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Opinions on writing style

Hello there, I’m currently working on a game where the main protagonist is a dog, however I’m a bit torn on how to tell the narrative. It’s based on a true story about a dog who survives growing up in a puppy mill and then has to survive in the wilderness for a few months. I could either have a narrator type deal, where his thoughts are the narration (like how Ann Martin does in the book "A Dog’s Life,) or I could rely solely on cinematics and clever direction to convey the mood of the scene (more like a “show don’t tell” approach.) So what do y’all think? What would you personally like better? And why? Or is there maybe a third option I hadn’t considered? Please let me know your thoughts.

@apgames

Interesting question… Sounds like a friend’s dog I know. :stuck_out_tongue:

One commonly used option or a third approach, is to leverage the constant-companion… A friend for the Character-Doggy to ‘play off’. But you haven’t said if there is one, or even a few, in this game??? Returning to fundamentals: What are the in-game challenges for the doggy…??? What are their narrative needs / wants. Dog vs Weather, Dog versus Hunger, Dog versus Pack of Deadly chasing Dogs, Dog versus Farmer/Hunters with guns. Dog vs Dog-pound. How will the virtual Doggy respond to all that. Then ask, what are they looking for emotionally? The way the Dog responds even as an in-game character is hinted at by their specific anims and how these change over time: cowering / running away, attacking / fighting or charming playful reactions etc… It all hints at the Dog’s very personality. Showing some footage would take away some of the guesswork here, so if you’re ready to do that - please do…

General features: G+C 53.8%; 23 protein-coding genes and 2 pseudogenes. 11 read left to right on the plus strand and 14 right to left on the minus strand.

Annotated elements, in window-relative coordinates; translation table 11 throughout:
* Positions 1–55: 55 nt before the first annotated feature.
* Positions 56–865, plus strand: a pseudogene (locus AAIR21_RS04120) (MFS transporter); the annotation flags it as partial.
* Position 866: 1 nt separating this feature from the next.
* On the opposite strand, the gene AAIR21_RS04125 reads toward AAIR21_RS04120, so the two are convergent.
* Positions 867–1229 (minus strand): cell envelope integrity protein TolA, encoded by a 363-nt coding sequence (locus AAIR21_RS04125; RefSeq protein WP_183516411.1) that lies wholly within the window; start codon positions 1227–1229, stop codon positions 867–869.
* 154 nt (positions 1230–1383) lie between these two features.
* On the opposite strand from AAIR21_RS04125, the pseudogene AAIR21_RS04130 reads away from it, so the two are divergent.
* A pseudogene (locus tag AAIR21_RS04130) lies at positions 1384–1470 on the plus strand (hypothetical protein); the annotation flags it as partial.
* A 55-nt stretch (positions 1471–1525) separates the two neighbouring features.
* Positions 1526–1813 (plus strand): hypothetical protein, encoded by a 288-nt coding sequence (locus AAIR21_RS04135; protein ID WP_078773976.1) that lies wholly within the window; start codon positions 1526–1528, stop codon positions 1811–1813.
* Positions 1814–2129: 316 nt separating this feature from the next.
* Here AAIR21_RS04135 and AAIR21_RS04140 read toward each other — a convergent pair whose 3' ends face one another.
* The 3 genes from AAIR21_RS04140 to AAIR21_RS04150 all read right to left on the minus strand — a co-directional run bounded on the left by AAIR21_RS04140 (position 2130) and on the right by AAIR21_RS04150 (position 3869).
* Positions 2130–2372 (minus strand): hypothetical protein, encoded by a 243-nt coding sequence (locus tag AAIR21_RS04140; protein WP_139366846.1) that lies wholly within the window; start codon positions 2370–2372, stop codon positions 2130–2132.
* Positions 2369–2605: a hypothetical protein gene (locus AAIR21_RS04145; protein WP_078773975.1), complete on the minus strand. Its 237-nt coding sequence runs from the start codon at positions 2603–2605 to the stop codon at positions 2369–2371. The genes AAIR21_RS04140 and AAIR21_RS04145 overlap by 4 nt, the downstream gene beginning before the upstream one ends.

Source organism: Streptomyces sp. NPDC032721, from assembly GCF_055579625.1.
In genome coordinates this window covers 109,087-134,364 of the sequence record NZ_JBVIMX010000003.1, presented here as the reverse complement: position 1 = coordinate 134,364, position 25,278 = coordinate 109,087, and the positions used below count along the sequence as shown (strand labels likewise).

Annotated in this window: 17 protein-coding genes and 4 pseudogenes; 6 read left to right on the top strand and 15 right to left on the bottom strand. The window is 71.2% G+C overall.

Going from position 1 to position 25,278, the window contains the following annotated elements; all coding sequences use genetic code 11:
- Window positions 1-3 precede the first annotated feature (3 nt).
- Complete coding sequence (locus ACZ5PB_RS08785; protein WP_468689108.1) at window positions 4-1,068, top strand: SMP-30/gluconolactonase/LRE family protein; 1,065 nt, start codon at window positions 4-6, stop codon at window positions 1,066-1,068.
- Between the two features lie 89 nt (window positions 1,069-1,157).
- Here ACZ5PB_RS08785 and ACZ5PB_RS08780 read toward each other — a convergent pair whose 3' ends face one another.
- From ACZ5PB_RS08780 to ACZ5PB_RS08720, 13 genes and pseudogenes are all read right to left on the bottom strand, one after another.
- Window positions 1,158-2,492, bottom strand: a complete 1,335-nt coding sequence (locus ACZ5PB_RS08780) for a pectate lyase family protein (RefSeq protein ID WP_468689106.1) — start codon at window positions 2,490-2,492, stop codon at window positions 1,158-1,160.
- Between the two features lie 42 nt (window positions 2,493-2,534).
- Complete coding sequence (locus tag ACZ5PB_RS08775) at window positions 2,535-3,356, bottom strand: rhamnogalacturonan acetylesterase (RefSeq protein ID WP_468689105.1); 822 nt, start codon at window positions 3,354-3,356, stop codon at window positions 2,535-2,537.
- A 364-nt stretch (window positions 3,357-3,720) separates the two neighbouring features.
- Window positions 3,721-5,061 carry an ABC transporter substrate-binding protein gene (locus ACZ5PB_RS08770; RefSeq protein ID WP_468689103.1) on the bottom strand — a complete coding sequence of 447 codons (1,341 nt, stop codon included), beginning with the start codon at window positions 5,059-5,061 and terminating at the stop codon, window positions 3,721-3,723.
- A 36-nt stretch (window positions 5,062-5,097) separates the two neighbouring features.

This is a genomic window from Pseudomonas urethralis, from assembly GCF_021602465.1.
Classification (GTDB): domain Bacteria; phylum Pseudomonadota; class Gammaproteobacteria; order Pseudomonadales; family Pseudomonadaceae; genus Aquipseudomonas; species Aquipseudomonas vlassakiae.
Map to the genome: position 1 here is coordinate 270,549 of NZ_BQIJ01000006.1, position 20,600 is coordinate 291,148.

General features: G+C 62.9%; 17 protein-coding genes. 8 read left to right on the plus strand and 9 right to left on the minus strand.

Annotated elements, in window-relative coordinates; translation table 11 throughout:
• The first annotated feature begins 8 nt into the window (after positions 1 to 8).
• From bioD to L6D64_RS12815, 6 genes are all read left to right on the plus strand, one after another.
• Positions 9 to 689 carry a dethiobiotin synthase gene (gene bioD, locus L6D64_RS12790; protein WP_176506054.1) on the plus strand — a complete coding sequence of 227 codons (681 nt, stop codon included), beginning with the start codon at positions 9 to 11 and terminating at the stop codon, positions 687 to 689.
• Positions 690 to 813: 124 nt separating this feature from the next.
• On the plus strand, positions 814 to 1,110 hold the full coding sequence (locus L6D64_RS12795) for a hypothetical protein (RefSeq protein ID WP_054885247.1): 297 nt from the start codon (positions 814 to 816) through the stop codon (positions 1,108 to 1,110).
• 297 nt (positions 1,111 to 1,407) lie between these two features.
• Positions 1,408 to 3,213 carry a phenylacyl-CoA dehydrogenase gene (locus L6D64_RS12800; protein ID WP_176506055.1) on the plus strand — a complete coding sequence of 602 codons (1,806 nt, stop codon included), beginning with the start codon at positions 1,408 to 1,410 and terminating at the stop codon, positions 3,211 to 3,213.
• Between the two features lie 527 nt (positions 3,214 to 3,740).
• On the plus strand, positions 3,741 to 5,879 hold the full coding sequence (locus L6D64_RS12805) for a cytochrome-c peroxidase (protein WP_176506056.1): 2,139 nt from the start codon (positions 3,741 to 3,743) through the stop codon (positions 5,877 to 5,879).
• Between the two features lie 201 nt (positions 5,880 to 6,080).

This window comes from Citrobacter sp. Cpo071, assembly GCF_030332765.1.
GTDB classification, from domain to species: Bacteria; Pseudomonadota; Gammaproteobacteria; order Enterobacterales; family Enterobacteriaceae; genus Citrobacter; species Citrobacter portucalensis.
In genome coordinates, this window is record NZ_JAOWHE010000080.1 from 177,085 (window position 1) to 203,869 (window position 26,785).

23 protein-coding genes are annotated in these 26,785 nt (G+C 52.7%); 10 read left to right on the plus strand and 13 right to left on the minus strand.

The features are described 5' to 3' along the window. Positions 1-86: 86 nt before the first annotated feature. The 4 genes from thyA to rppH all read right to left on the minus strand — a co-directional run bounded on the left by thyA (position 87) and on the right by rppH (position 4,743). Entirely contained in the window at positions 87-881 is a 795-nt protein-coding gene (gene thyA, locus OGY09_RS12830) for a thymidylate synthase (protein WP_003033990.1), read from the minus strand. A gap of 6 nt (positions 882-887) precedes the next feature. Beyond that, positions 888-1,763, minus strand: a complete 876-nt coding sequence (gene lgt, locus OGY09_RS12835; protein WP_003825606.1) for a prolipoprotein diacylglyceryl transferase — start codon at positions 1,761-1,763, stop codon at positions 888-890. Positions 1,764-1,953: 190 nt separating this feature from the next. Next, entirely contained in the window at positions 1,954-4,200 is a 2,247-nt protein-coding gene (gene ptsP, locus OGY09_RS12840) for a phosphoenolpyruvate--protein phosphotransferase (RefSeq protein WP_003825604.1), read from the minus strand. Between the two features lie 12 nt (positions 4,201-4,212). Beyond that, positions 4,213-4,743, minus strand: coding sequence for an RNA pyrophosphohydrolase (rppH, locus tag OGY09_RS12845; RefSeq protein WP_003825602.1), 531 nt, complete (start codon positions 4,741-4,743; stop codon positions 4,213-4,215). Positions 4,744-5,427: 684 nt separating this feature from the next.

In TV/Film you usually try different approaches over sample footage. Then form a small focus-group and take a short survey afterwards to verify. So to advise or pick one before any of that, seems unwise. However, Koola was working on Cat-centric game once. I wonder if looking at that would generate some creative workable ideas. In general, voice-over doesn’t work as well in games, precisely because the narrative isn’t fixed. For example the player can be off doing something unrelated in a corner of the map, that doesn’t ‘gel’ with what the game is trying to say or narrating about, or trying to steer the player towards. Which just kills the effect stone dead tbh.